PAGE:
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J Exp Med. 2007 Oct 29;204(11):2545-52. Epub 2007 Oct 15.

Autocrine/paracrine TGFbeta1 is required for the development of epidermal Langerhans cells.

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  • 1Department of Dermatology, 2Department of Laboratory Medicine, 3Section of Immunobiology, and 4Section of Medical Oncology, Yale University School of Medicine, New Haven, CT 06520, USA.

Abstract

Langerhans cells (LCs) are bone marrow (BM)-derived epidermal dendritic cells (DCs) that develop from precursors found in the dermis. Epidermal LCs are absent in transforming growth factor (TGF) beta1-deficient mice. It is not clear whether TGFbeta1 acts directly on LC precursors to promote maturation or whether it acts on accessory cells, which in turn affect LC precursors. In addition, the physiologic source of TGFbeta1 is uncertain because BM chimera experiments showed that neither hematopoietic nor nonhematopoietic-derived TGFbeta1 is required for LC development. To address these issues, we created mice transgenic for a bacterial artificial chromosome (BAC) containing the gene for human Langerin into which Cre recombinase had been inserted by homologous recombination (Langerin-Cre). These mice express Cre selectively in LCs, and they were bred to floxed TGFbetaRII and TGFbeta1 mice, thereby generating mice with LCs that either cannot respond to or generate TGFbeta1, respectively. Langerin-Cre TGFbetaRII mice had substantially reduced numbers of epidermal LCs, demonstrating that TGFbeta1 acts directly on LCs in vivo. Interestingly, Langerin-Cre TGFbeta1 mice also had very few LCs both in the steady state and after BM transplantation. Thus, TGFbeta1 derived from LCs acts directly on LCs through an autocrine/paracrine loop, and it is required for LC development and/or survival.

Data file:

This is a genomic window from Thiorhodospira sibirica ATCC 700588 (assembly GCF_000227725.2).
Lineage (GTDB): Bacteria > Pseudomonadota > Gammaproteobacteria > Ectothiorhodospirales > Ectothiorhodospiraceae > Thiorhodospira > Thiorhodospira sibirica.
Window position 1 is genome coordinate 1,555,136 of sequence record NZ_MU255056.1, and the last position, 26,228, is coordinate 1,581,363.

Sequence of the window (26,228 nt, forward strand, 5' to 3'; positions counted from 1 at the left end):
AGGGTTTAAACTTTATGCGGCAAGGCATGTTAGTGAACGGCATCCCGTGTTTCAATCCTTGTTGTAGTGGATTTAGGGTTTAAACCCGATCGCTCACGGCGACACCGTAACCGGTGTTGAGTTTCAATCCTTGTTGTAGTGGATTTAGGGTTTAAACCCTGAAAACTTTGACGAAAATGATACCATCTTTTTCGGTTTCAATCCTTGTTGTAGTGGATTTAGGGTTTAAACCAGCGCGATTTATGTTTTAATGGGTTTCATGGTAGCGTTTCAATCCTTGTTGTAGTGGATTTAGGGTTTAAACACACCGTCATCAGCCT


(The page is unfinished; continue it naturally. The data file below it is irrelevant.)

PMID:
17938236
[PubMed - indexed for MEDLINE]
PMCID:
PMC2118472
Free PMC Article

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